Various parts of schemes were implemented by Volker Braun, David Joyner, David Kohel, Andrey Novoseltsev, and William Stein.

AUTHORS:

- David Kohel (2006-01-03): initial version
- William Stein (2006-01-05)
- William Stein (2006-01-20)
- Andrey Novoseltsev (2010-09-24): update due to addition of toric varieties.

**Scheme:**A scheme whose datatype might not be defined in terms of algebraic equations: e.g. the Jacobian of a curve may be represented by means of a Scheme.**AlgebraicScheme:**A scheme defined by means of polynomial equations, which may be reducible or defined over a ring other than a field. In particular, the defining ideal need not be a radical ideal, and an algebraic scheme may be defined over Spec(R).**AmbientSpaces:**Most effective models of algebraic scheme will be defined not by generic gluings, but by embeddings in some fixed ambient space.**AffineSpace:**Affine spaces and their affine subschemes form the most important universal objects from which algebraic schemes are built. The affine spaces form universal objects in the sense that a morphism is uniquely determined by the images of its coordinate functions and any such images determine a well-defined morphism.By default affine spaces will embed in some ordinary projective space, unless it is created as an affine patch of another object.

**ProjectiveSpace:**Projective spaces are the most natural ambient spaces for most projective objects. They are locally universal objects.**ProjectiveSpace_ordinary (not implemented)**The ordinary projective spaces have the standard weights \([1,..,1]\) on their coefficients.**ProjectiveSpace_weighted (not implemented):**A special subtype for non-standard weights.**ToricVariety:**Toric varieties are (partial) compactifications of algebraic tori \(\left(\CC^*\right)^n\) compatible with torus action. Affine and projective spaces are examples of toric varieties, but it is not envisioned that these special cases should inherit from`ToricVariety`.**AlgebraicScheme_subscheme_affine:**An algebraic scheme defined by means of an embedding in a fixed ambient affine space.**AlgebraicScheme_subscheme_projective:**An algebraic scheme defined by means of an embedding in a fixed ambient projective space.**QuasiAffineScheme (not yet implemented):**An open subset \(U = X \setminus Z\) of a closed subset \(X\) of affine space; note that this is mathematically a quasi-projective scheme, but its ambient space is an affine space and its points are represented by affine rather than projective points.Note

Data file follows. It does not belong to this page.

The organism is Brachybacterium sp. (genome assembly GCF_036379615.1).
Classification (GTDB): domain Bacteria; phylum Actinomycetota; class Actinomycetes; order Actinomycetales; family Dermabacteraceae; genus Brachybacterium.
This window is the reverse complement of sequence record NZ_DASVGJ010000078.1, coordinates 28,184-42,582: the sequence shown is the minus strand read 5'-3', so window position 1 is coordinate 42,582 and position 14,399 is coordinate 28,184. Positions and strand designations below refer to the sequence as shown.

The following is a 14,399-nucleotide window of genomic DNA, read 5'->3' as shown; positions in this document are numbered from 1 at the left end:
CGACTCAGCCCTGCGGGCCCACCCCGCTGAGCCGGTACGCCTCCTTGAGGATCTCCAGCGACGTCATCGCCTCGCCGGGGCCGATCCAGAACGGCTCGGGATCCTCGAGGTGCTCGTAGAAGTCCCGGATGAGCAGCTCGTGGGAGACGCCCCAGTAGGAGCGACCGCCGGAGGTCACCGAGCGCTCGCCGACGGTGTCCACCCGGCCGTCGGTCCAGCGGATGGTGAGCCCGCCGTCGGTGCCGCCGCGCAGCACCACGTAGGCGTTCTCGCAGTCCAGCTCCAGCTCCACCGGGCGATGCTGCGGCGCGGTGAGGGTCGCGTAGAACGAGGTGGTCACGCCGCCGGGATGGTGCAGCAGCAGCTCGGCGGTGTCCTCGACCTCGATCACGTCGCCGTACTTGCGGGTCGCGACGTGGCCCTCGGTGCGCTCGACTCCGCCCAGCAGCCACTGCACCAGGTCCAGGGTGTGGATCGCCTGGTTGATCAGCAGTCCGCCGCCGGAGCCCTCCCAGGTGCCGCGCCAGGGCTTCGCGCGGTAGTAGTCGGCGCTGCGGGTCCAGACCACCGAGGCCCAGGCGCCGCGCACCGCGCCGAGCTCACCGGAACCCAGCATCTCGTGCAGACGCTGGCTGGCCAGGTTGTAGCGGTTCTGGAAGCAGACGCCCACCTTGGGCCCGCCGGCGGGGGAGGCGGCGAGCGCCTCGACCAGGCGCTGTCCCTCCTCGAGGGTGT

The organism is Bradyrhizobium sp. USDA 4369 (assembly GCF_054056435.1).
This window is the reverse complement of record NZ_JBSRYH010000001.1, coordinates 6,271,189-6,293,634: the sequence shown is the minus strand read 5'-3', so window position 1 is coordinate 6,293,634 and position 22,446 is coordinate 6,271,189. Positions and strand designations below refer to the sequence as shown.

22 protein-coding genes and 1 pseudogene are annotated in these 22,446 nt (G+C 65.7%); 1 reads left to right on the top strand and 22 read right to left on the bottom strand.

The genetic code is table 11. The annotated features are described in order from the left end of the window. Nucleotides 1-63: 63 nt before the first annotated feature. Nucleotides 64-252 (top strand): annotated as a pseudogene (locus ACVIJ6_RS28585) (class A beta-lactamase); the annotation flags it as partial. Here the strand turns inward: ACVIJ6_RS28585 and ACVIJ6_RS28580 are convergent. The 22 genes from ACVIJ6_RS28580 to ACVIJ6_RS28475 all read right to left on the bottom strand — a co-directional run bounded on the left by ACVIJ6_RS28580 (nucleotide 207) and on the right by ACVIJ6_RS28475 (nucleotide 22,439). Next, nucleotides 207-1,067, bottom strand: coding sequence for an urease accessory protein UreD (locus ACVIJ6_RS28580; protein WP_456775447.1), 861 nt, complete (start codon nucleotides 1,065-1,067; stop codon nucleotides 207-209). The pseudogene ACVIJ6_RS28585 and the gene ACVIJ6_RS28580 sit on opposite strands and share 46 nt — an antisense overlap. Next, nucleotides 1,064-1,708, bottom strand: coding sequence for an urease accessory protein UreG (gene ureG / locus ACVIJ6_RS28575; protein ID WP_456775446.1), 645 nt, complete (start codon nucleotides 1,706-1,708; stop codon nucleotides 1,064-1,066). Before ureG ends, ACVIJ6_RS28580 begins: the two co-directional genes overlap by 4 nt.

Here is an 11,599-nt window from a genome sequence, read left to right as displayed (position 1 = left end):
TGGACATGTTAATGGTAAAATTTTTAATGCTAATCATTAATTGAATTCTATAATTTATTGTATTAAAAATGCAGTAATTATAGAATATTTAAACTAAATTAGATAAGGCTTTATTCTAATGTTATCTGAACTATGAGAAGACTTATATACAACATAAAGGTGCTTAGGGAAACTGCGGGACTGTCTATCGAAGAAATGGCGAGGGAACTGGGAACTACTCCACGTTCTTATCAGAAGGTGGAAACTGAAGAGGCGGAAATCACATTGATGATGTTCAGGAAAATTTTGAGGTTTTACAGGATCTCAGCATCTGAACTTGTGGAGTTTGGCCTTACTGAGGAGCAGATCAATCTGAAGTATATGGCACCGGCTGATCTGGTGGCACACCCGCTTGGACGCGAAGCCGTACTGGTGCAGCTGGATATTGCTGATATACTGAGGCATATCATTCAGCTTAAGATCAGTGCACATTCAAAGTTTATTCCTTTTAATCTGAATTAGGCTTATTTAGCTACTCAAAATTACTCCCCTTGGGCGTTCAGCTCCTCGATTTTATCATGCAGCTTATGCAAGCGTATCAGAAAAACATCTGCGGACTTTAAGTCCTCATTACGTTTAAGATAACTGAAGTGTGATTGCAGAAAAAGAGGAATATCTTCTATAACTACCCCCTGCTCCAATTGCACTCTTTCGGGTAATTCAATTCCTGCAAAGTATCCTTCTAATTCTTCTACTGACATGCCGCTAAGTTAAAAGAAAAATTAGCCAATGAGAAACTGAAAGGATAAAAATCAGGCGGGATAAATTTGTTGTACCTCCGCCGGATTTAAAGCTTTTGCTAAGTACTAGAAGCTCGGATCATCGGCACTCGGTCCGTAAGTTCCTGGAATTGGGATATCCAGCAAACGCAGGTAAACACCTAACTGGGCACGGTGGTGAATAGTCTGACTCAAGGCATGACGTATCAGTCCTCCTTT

AlgebraicScheme_quasi is implemented, as a base class for this.

**QuasiProjectiveScheme (not yet implemented):**An open subset of a closed subset of projective space; this datatype stores the defining polynomial, polynomials, or ideal defining the projective closure \(X\) plus the closed subscheme \(Z\) of \(X\) whose complement \(U = X \setminus Z\) is the quasi-projective scheme.Note

The quasi-affine and quasi-projective datatype lets one create schemes like the multiplicative group scheme \(\mathbb{G}_m = \mathbb{A}^1\setminus \{(0)\}\) and the non-affine scheme \(\mathbb{A}^2\setminus \{(0,0)\}\). The latter is not affine and is not of the form \(\mathrm{Spec}(R)\).

**PointSets and points over a ring:**For algebraic schemes \(X/S\) and \(T/S\) over \(S\), one can form the point set \(X(T)\) of morphisms from \(T\to X\) over \(S\).sage: PP.<X,Y,Z> = ProjectiveSpace(2, QQ) sage: PP Projective Space of dimension 2 over Rational Field

The first line is an abuse of language – returning the generators of the coordinate ring by

`gens()`.A projective space object in the category of schemes is a locally free object – the images of the generator functions

*locally*determine a point. Over a field, one can choose one of the standard affine patches by the condition that a coordinate function \(X_i \ne 0\)sage: PP(QQ) Set of rational points of Projective Space of dimension 2 over Rational Field sage: PP(QQ)([-2,3,5]) (-2/5 : 3/5 : 1)

Over a ring, this is not true, e.g. even over an integral domain which is not a PID, there may be no

*single*affine patch which covers a point.sage: R.<x> = ZZ[] sage: S.<t> = R.quo(x^2+5) sage: P.<X,Y,Z> = ProjectiveSpace(2, S) sage: P(S) Set of rational points of Projective Space of dimension 2 over Univariate Quotient Polynomial Ring in t over Integer Ring with modulus x^2 + 5

In order to represent the projective point \((2:1+t) = (1-t:3)\) we note that the first representative is not well-defined at the prime \(pp = (2,1+t)\) and the second element is not well-defined at the prime \(qq = (1-t,3)\), but that \(pp + qq = (1)\), so globally the pair of coordinate representatives is well-defined.

sage: P( [2, 1+t] ) (2 : t + 1 : 1)

In fact, we need a test

`R.ideal([2,1+t]) == R.ideal([1])`in order to make this meaningful.